Tech giant Google could be fined more than €1bn from Brussels for abusing its online search dominance to direct customers to its own Google Shopping service.

By the end of August, EU officials are expected to announce that Google has been guilty of manipulating its search engine results, following a seven-year investigation.

Google has denied any misconduct.

Kent Walker, Google’s general counsel, said that the EU’s case lacked evidence in a blogpost last year.

The penalty Google faces could surpass the record sum of €1bn that California-based electronic chip maker Intel was forced to pay for antitrust abuses in Europe in 2009, according to The Financial Times.

In theory, the European Commission has the power to fine Google up to about $7.6bn, the equivalent to 10 percent of its annual revenue, but a figure as high as that remains highly unlikely.

Even if the fine is above €1bn, it would do little in terms of denting Google’s finances.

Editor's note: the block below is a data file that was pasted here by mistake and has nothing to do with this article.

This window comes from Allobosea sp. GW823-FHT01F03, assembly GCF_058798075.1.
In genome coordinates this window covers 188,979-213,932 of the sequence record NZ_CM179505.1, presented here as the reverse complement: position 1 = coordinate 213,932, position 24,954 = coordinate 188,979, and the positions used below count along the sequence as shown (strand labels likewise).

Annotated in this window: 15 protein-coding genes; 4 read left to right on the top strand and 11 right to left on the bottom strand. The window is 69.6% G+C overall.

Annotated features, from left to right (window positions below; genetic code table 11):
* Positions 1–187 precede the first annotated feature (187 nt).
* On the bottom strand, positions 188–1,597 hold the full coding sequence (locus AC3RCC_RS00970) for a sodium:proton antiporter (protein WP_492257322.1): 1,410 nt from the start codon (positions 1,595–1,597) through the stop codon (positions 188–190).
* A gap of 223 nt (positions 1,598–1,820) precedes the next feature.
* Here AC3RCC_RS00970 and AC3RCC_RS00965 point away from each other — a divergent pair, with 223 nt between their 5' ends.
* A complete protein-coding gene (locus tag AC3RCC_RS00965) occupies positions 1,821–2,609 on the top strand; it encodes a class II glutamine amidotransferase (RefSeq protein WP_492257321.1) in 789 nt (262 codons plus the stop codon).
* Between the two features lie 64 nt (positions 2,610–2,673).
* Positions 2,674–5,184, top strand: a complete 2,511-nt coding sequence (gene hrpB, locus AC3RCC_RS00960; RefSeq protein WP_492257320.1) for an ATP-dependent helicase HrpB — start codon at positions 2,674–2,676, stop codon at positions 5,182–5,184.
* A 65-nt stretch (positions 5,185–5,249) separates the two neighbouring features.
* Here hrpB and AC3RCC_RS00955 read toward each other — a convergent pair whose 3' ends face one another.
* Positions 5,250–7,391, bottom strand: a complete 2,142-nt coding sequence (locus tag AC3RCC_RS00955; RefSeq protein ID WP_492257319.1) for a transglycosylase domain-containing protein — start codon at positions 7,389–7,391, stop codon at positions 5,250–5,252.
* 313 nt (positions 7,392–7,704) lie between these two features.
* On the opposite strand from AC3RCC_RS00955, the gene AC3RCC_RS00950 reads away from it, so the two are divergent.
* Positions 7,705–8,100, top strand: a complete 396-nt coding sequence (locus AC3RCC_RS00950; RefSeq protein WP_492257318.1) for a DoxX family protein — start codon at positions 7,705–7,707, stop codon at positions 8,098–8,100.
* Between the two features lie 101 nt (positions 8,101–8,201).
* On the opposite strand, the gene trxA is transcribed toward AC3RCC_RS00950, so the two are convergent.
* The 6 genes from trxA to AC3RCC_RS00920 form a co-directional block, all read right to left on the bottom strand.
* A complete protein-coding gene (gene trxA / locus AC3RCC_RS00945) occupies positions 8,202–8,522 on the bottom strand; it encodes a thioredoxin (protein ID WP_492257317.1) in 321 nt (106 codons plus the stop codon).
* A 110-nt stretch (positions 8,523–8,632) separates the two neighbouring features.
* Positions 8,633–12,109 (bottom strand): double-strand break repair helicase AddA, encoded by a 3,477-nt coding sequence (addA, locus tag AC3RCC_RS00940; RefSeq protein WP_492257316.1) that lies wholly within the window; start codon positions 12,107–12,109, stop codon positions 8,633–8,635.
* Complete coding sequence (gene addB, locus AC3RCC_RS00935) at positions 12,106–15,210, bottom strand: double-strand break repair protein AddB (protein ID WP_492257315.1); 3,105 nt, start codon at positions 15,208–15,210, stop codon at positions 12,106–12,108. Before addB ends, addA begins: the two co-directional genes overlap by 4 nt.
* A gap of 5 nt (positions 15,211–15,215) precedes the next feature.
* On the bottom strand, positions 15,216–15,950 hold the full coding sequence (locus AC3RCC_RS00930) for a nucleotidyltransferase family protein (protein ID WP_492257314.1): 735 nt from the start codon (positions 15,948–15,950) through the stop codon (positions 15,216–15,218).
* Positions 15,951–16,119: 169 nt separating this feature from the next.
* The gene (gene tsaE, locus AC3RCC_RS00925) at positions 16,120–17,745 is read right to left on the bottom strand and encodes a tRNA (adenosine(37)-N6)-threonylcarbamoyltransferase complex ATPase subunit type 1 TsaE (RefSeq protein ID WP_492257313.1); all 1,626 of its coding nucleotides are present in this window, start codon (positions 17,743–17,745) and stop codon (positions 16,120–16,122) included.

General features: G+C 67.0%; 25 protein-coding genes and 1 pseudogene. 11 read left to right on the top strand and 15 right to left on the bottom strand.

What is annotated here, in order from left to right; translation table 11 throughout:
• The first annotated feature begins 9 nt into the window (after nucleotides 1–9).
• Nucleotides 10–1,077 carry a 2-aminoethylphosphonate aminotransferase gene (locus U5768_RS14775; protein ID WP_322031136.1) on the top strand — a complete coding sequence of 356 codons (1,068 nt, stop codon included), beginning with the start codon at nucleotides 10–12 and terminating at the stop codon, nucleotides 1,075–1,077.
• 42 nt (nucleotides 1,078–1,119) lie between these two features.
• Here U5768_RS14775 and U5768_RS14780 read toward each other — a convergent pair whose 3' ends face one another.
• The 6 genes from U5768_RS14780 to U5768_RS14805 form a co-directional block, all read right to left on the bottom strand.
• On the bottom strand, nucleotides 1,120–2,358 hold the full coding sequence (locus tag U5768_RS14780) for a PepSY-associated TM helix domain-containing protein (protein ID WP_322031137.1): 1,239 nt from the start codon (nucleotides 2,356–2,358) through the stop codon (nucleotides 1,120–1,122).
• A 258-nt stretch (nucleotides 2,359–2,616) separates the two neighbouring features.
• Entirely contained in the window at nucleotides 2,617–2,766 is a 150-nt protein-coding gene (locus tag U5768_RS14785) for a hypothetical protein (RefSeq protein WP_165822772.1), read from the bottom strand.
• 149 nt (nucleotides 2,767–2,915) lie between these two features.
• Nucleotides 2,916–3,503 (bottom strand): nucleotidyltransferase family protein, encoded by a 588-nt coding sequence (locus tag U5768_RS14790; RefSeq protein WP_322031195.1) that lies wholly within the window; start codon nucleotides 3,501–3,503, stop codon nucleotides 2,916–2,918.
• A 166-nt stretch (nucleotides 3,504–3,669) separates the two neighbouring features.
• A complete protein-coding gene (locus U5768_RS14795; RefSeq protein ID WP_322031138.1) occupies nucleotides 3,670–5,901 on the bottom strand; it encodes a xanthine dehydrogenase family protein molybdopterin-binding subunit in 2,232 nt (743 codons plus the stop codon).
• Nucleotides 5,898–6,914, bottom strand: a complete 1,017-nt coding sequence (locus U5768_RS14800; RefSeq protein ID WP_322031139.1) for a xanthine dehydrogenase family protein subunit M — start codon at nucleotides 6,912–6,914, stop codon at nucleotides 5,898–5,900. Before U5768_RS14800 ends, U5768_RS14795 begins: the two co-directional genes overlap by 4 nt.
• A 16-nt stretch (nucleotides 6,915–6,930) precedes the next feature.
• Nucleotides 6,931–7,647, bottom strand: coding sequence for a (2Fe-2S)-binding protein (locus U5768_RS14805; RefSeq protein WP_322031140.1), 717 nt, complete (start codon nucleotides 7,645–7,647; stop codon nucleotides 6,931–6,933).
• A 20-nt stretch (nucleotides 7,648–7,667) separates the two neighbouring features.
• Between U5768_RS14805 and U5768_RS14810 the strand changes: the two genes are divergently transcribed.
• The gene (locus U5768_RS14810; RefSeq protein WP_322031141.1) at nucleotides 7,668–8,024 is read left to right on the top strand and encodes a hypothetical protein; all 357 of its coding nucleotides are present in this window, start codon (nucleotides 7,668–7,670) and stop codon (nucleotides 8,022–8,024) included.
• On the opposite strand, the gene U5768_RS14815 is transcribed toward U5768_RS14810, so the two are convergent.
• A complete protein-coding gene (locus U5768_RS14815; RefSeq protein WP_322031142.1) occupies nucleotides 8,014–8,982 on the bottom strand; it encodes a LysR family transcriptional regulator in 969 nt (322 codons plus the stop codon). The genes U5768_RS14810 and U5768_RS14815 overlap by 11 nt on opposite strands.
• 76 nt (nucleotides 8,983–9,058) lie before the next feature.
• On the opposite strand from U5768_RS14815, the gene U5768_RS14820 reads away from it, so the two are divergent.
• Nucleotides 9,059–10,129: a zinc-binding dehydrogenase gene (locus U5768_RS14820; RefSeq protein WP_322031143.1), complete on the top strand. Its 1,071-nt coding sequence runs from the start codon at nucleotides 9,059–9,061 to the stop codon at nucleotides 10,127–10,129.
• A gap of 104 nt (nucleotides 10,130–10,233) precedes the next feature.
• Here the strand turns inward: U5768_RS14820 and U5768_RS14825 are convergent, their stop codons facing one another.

Alphabet, Google’s parent company, had a revenue of $90.27bn at the end of 2016.

The European Commission publicly raised concerns that the search giant had “abused its dominant position by systematically favouring its comparison shopping service in its search result pages” in July last year.

Google’s rivals have long pressed Margrethe Vestager, Europe’s competition commissioner, to punish the tech giant for abusing its dominant position in online search.

Google boasts roughly a 90 percent market share in Europe when it comes to online search services, the New York Times reported.

EU authorities are investigating two other competition claims against Google involving Android, the company’s mobile software, and some of the search engine’s advertising products.

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Google is not the only tech giant to be subject to scrutiny from European regulators.

Microsoft, Intel, Apple, Facebook and Amazon have all faced investigations over a range of antitrust issues since 2000.